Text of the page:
Made in Athens in the13th International Architectural Exhibition


The 13th Venice Architecture Biennale opened to the public Aug 29th, which will run until Nov 25th. The exhibition is one of the most influential international architectural exhibitions, which takes place every other year.  Under this year’s theme,  “Common ground,” 69 projects made by architects, critiques and scholars were spread in the Central Pavilion at the Giardini in Italy.

Among those displayed in each nation’s pavilion, “Made in Athens” in Greek pavilion draws attention with a reflection of the nation’s contemporary social, economic status.

Greek pavilion’s official press release described contemporary Athens as a city of two contradictions; “a city whose particular identity was shaped during post- World-War-II reconstruction, and a city tha

t was most stricken by the current economic crisis.”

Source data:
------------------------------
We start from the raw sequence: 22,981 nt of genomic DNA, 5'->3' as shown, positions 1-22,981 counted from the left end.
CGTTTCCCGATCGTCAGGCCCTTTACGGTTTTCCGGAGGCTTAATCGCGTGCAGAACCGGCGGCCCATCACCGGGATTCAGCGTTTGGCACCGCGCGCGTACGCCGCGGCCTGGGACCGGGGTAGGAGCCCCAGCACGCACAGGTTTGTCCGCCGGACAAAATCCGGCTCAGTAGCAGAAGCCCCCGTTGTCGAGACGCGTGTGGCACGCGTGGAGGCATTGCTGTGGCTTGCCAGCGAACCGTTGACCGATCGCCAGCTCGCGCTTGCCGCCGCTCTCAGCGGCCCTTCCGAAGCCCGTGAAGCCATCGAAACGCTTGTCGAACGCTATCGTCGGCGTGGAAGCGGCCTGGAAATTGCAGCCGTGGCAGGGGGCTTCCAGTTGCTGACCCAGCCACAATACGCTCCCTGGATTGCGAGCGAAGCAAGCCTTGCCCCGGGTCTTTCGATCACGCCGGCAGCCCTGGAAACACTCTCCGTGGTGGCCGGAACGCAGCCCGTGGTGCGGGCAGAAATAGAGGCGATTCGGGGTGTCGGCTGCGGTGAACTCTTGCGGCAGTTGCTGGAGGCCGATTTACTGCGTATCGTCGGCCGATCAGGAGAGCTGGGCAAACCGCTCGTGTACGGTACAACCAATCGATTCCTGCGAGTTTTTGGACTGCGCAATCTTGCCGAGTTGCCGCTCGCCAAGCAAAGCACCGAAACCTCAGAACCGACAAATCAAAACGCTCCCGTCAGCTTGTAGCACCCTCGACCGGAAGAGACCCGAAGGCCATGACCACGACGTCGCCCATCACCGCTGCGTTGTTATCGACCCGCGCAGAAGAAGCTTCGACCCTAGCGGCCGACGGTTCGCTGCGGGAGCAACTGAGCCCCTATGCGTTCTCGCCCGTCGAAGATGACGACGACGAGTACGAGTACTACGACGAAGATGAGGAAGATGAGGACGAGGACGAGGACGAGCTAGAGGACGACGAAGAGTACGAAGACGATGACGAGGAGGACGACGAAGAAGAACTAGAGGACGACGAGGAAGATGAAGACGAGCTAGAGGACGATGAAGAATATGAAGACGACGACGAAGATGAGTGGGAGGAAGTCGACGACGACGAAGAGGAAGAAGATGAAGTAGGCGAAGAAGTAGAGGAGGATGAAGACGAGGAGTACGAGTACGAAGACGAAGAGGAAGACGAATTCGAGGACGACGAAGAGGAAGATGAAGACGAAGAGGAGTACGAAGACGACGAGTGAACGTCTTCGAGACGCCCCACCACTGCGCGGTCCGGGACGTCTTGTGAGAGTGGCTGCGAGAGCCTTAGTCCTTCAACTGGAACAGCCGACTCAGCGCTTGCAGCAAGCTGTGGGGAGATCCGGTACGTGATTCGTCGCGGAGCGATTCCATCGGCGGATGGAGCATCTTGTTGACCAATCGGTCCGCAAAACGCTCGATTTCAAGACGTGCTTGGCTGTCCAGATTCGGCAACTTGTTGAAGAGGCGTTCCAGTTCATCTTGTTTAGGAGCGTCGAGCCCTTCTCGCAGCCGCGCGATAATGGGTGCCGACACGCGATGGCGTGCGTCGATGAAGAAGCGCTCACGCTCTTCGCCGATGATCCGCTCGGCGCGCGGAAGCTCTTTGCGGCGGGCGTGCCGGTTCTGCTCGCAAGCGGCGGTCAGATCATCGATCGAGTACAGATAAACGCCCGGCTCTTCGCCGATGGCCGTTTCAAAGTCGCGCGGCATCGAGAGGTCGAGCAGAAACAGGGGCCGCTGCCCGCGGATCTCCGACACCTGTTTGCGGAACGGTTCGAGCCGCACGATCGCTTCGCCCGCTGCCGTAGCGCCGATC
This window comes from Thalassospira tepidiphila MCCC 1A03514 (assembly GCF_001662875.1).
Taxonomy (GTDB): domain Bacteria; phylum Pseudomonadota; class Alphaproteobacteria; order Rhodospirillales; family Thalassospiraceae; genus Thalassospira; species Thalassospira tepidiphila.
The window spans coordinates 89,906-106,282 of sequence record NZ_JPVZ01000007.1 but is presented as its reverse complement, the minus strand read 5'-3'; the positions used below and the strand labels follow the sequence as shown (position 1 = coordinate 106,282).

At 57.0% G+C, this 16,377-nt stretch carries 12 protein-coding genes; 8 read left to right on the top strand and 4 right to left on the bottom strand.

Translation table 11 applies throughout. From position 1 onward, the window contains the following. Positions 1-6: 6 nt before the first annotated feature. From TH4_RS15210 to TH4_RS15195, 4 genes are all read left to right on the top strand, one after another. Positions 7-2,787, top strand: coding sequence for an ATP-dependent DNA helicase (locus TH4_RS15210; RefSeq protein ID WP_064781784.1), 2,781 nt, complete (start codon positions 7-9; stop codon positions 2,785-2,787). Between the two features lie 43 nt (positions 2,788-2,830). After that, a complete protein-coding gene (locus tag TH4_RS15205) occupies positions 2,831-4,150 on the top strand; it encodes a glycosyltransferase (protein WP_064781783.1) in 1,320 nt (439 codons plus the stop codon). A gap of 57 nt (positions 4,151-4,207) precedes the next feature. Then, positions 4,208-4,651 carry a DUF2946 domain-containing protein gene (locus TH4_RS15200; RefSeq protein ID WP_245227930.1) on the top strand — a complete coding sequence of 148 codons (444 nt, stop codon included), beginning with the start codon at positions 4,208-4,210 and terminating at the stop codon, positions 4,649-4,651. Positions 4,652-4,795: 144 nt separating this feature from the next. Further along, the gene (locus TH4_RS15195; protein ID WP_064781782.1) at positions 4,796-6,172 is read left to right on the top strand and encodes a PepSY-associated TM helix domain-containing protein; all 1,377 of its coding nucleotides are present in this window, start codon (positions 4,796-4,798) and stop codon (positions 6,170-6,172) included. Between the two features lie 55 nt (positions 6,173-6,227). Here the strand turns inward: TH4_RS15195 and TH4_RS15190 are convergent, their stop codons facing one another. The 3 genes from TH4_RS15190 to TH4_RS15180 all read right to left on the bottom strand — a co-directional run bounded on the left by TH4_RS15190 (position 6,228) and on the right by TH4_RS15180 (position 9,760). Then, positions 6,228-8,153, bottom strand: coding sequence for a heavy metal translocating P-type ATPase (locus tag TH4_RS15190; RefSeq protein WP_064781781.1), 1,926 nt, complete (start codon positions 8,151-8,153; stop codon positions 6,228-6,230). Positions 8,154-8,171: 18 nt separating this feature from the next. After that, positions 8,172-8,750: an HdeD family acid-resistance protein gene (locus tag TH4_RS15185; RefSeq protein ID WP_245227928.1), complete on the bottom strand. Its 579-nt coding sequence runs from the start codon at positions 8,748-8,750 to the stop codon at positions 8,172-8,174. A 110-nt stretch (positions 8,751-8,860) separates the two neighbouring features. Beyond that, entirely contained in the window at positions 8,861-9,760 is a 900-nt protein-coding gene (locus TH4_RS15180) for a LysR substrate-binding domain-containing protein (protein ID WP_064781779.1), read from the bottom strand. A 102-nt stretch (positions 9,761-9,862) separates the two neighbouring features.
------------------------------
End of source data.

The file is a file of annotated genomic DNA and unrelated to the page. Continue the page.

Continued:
Then it says these contradictions are shaping a particular dynamic in the city, creating conditions in Athens to “expand the links between architecture and the city, both during the economic downturn, but also after it has passed.”

ArchDaily critiqued that “the Greek pavilion aims highlight these positive forces emerging during his crucial present moment in an effort to foreshadow a better future for the city and its architecture.”

Another architectural review from said “’Common Ground’ at the Greek Pavilion not only is successfully expressed, but is the main protagonist as the pavilion’s visitor is invited to take ‘a walk into the city’, a metaphoric parameter that the curators cleverly integrated in its design.”

How familiar are you with a role of architecture in a society? The Roman architect Vitruvius in the early 1st century AD emphasized three aspects of it: Durability, utility and beauty, which means it should remain in good condition, function well and raise people’s spirits.

In this sense, Greek Pavilion in the exhibition delineated well the situation of the city of Athens, and presented the city identity and foreshadowed the new living and urban behavior in Athenian “Common ground.”